When Empire 3rd edition was published en 1981 it introduced many revolutionary concepts to miniature wargaming. Until then, wargames were played to determine a winner, et they used rules which dictated the course of play et specific outcomes to various encounters. Jim Getz et Scotty Bowden believed that the study of history et the knowledge of history should not be separated from wargaming any more than the realities et limitations of rule mechanisms dictate, et that these mechanical interruptions should be minimized if by no other method than that of common sense. Because of this fundamental difference, Getz et Bowden used the word "simulation" to identify their rule sets et differentiate them from other war games of the "old school". The purpose in developing et publishing Empire III was not to provide a new game, but rather to give the wargamer a tool avec which to create et accurately simulate historical conflict. In this, Getz et Bowden succeeded on a grand scale.
Hundreds of thousands of figurines have since been painted et based for the Empire III game, as new joueurs de guerre are recruited et begin building corps et armies for upcoming campaigns et engagements. In fact, there are so many Empire-compatible armies on the market today, that competing wargame rules writers readily adopted the Empire basing system avec 19 × 12,5 mm 2-figurine infantry stands, ou multiples thereof.
Empire III became popular at gaming conventions, because so many players have the troops for it. Important engagements like the Bataille de Borodino (1812) can be fought avec a dozen players per side, each of whom brings an historically accurate army corps to the gaming convention, ou acts as an upper echelon commander. Questions about the rules are resolved amicably avec enemy corps commanders across the table, because Empire players are historiens first et foremost.
- Titre: Empire 3rd edition
- Période: Guerres Napoléoniennes
- Type: Grand-Tactical Miniature Wargame
- Échelle du Temp: 1 tour = 60 minutes
- Échelle du Terrain: 1/1440 (1 inch = 40 yards)
- Échelle de Troupes: 1 figurine = 60 men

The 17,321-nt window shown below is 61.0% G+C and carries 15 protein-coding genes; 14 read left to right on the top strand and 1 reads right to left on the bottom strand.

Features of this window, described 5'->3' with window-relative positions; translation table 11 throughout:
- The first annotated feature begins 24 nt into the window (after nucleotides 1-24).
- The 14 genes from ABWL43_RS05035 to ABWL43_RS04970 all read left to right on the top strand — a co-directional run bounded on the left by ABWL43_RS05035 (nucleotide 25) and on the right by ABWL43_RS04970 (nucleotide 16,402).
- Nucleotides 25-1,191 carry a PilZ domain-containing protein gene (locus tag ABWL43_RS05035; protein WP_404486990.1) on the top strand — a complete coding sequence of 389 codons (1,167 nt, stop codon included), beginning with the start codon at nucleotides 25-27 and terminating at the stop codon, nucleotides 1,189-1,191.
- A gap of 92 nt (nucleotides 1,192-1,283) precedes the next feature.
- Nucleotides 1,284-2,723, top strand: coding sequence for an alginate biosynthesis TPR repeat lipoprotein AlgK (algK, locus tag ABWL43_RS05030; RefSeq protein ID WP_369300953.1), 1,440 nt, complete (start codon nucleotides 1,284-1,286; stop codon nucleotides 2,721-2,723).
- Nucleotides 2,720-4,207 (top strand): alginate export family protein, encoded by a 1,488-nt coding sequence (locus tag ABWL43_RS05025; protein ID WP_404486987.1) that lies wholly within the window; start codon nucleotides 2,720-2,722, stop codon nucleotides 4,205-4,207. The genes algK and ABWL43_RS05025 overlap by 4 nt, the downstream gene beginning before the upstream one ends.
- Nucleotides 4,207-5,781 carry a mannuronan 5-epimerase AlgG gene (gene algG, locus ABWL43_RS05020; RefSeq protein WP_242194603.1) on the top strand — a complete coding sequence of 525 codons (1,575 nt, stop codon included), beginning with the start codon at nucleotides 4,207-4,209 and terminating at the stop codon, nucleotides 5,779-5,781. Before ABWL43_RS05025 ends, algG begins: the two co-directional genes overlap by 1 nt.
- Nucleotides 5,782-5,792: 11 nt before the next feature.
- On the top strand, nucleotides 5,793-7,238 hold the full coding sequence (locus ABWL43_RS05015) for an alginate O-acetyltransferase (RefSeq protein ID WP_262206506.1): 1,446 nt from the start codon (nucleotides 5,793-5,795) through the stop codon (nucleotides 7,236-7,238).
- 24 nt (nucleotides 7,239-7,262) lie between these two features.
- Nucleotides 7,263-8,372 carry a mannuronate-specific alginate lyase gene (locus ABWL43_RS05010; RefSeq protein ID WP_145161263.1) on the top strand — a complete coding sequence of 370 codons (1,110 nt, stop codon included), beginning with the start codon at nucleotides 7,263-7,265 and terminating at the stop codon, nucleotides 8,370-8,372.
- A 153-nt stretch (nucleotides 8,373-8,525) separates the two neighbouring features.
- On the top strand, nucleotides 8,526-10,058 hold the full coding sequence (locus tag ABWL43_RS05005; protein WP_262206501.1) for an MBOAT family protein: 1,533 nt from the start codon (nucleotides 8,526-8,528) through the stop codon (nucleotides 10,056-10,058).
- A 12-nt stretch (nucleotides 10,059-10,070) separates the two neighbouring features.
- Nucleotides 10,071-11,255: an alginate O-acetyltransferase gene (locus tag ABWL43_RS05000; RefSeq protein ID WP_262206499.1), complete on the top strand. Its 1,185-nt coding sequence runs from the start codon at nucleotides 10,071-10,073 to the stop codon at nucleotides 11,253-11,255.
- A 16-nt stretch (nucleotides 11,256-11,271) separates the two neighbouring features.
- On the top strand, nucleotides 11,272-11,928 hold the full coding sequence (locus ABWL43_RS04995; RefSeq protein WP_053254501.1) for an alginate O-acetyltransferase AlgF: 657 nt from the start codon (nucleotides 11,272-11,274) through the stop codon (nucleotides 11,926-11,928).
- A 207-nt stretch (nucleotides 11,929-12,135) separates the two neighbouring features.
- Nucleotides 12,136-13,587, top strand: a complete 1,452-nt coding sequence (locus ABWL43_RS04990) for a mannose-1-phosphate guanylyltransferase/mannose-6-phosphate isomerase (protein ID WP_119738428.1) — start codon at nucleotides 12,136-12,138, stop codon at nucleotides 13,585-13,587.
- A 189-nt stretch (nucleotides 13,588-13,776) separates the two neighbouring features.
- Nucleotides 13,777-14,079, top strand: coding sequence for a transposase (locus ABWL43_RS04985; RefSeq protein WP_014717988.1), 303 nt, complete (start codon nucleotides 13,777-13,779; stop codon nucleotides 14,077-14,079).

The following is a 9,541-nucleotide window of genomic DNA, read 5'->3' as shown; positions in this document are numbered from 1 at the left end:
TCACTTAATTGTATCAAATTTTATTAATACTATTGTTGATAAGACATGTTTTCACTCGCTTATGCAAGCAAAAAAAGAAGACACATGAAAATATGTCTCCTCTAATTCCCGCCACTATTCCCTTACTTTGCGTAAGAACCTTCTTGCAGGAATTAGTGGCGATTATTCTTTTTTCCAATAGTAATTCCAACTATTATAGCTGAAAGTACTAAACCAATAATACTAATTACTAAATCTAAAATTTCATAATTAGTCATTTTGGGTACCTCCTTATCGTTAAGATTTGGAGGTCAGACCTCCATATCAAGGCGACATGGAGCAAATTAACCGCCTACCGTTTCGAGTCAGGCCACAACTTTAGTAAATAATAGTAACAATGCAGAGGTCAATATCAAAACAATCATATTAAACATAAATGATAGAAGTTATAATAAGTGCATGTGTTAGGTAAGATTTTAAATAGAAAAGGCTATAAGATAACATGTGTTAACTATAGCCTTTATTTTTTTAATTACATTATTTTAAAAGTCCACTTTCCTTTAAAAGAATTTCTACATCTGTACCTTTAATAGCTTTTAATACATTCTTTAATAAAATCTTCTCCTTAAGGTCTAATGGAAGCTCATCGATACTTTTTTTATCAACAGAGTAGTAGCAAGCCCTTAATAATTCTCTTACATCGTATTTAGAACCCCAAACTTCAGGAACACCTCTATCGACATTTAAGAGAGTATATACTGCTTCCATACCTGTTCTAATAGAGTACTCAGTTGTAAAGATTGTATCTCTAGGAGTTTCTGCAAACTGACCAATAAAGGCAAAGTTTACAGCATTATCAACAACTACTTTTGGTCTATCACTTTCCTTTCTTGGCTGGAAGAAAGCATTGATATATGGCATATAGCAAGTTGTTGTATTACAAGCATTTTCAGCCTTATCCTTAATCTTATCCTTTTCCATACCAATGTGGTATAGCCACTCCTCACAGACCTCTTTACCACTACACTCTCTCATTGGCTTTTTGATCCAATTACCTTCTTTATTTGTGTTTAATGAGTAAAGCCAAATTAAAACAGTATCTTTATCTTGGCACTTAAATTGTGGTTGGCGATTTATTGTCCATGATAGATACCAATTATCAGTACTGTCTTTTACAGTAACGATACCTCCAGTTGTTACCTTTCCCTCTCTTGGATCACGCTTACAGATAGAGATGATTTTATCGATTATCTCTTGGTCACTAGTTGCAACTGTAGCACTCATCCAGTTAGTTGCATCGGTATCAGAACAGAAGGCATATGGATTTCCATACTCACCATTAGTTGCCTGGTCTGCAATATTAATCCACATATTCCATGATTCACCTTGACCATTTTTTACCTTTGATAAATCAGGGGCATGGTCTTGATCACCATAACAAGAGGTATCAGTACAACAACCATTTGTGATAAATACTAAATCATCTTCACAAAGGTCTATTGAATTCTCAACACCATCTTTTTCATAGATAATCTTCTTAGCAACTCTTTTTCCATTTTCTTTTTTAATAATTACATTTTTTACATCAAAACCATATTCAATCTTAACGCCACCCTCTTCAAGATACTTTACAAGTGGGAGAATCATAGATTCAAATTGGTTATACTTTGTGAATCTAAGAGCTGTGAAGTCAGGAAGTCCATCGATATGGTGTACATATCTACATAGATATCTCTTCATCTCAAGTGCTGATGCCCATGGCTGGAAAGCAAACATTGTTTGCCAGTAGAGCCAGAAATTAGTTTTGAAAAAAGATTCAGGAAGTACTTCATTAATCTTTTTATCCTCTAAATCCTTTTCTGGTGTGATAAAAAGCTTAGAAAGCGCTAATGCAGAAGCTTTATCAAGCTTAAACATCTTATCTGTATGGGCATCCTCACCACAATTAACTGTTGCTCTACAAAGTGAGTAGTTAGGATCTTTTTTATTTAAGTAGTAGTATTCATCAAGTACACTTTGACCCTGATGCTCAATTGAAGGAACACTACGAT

- Basing: 3/4 inch frontage per 2 infantry ou 1 cavalry figurine
- Auteur: Jim Getz & Scotty Bowden
- Format: 176 pages, reliure spirale, boxed set
- Langage: Anglais
- Maison d’Édition: Empire Games, Inc., Arlington, Texas
- Publié: 1981
- The Basics of Empire 3rd Edition, 6 pages
- General Terminology, 4 pages
- Tbe Hourly Round, 2 Pages
- Issuing Operational Orders, 8 pages
- Movement of Leader Castings, 2 pages
- Activation of Orders to Maneuvre Elements, 5 pages
- Aides de Camp français & Fallen Leaders, 2 pages
- Grand-Tactical Movement, 4 pages
- Tactical Combat, 54 pages
- Artillery Bombardment & Grand-Batteries, 8 pages
- Pertes de Commandement, 2 pages
- Rallying Troops & Recovering Fatique Points, 2 pages
- Engineering, 3 pages
- Weather, 1 page
- Terrain, 2 pages
- Optional Rules, 2 pages
- After the Rules – The Playing, 8 pages
- Leader Ratings - 4 pages
- Cavalry’s Final ACE Rating & Other Information, 6 pages
- Infanterie Morale Classes & Other Information, 8 pages
- Artillery Morale Classes & Other Information, 5 pages
Quick Reference Charts et Counters
- Tactical Move Distance Chart
- Morale Chart
- Smalls Arms Fire Chart
- Tactical Artillery Chart
- Combat d’Escarmouche Flow Chart
- Elan Test Flow Chart
- Close Action Results Table
- ACE Modification Computer Table
- Corps et Maneuvre Element Order Counters
Empire portrays the Napoleonic battle on both the grand-tactical et tactical levels. To convey to the player the difference et varying amount of time required for the solution of tactical et grand-tactical action, Getz et Bowden have developed the Telescoping Time Concept (TTC), in which simulation time may be compressed ou expanded, depending upon the amount of activity on the grand-tactical et tactical levels. A complete "turn" in Empire, which encompasses an entire cycle of the TTC, is called an hourly round. A battle which last for six hourly rounds is a simulation of 6 actual hours of battle. As time progresses, troops still marching on the campaign map may come close enough to the battlefield to become engaged.